UK Politics

Co-op Bank to face independent inquiry, says PM David Cameron

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Media captionDavid Cameron says there are "a lot of questions to be answered" about the Co-op Bank and the role of Paul Flowers

Chancellor George Osborne is to order an independent inquiry into how Paul Flowers was deemed a suitable chairman of the Co-op Bank.

The inquiry is also expected to examine whether the bank's recent leadership crisis has had any financial impact on its customers.

Its exact terms of reference and the name of its chair are likely to be formally announced in coming days.

Mr Flowers, 63, apologised after he was filmed allegedly buying drugs.

The Methodist Church said Mr Flowers had been "suspended indefinitely" from his post as a minister.

He had stepped down as chairman of Co-op Bank and as deputy chairman of Co-op Group in June.

It has also emerged that he was found to have had "inappropriate" adult images on his computer in 2011 while he was a Labour councillor in Bradford and before he was appointed chair of governors at a primary school in Bradford.

A council spokeswoman noted that the material was not illegal, but Glen Miller, leader of the Conservative group at Bradford Council, said: "Apparently no-one thought it sensible to inform the local school of the material that was found on his computer."

The inquiry into the Co-op is to be ordered by the chancellor and arranged by the Prudential Regulation Authority, under powers Mr Osborne obtained in the 2012 Financial Services Act, the BBC's Robert Peston has reported.

"This would be a long and detailed investigation by an independent expert into events at the Co-op Bank," he said.

But this cannot begin until the police have concluded their investigation into the allegations that Mr Flowers bought and used illegal drugs, including cocaine, our correspondent added.

West Yorkshire Police officers searched Mr Flowers' Bradford home on Tuesday.

Treasury Select Committee chairman Andrew Tyrie said regulators had been considering an investigation into Mr Flowers' role at the bank for "some weeks".

"It must be independent and independent of the regulators, who themselves may have questions to answer. I'm not saying they do but they could do," he said.

The Financial Conduct Authority is also thinking about launching another, separate investigation, into whether the bank broke City rules, our correspondent said - which also would need to be completed before the independent investigation could start.

"If you put all this together, it means that this bank, which is in the throes of trying to save itself, will be under a cloud of investigation for months - it could be years," he concluded.

The former Bradford councillor and adviser to Mr Miliband, who has been suspended from both his church and the Labour Party, said he had been "wrong" and "stupid".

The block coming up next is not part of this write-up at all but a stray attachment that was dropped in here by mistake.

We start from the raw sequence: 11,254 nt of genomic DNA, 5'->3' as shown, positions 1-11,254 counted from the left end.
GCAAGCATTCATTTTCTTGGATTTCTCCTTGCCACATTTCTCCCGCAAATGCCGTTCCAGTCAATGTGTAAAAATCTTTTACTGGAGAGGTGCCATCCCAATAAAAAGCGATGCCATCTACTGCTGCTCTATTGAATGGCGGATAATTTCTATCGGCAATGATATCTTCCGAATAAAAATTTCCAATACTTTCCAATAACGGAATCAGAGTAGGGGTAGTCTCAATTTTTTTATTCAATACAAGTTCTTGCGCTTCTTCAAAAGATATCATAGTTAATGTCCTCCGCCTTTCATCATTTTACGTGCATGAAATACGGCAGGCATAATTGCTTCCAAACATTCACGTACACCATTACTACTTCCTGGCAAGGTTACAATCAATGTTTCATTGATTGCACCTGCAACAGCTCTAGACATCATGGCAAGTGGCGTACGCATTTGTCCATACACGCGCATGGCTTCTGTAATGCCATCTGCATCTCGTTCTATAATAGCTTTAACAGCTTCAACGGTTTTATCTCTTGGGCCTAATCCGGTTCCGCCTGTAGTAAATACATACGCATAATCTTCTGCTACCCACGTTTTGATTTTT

Earlier in the Commons, Prime Minister David Cameron said Labour knew about his "past" before the drugs and porn claims emerged.

Mr Cameron had been asked by Tory MP Steve Brine at Prime Minister's Questions about the "nightmare unfolding" at the bank and the "sense of disbelief" that Mr Flowers was appointed to his role in the first place.

Mr Cameron said the government's first priority was to safeguard the Co-op Bank and ensure its customers and bondholders were protected, but the prime minister went on to question Mr Flowers' suitability for the role and his links with Labour.

"Why was Reverend Flowers judged suitable to be chairman of a bank? Why weren't alarm bells rung earlier, particularly by those who knew?" he said.

But opposition leader Ed Miliband questioned the Conservatives' own ethics, claiming they took money from tax exiles.

Mr Miliband hit back with a series of jibes about the people Mr Cameron "associated with".

He accused the Conservatives of taking £5m from a City firm whose traders subsequently rigged interest rates. He said the Tories had "taken millions" from tax exiles and had not returned donations made in the 1990s by Asil Nadir, convicted in 2012 of fraud.

Mr Miliband quoted an ally of Mr Cameron, Planning Minister Nick Boles, who recently argued that potential Conservative voters "don't trust our motives" and said: "The single biggest problem facing the Conservative Party is being seen as the party of the rich."

Mr Boles was "really saying [that] this prime minister is a loser", the Labour leader concluded.

Earlier the PM in the Commons had indicated only that the chancellor would be "discussing with the regulator what is the appropriate form of inquiry" without making definitively clear whether one would be held.

The Co-op Group, a major donor to Labour, is investigating the leadership of its bank subsidiary before its near-collapse earlier this year.

A spokesman for the Methodist Church said: "Paul is being offered pastoral care, and we ask for prayers for all involved in this matter."

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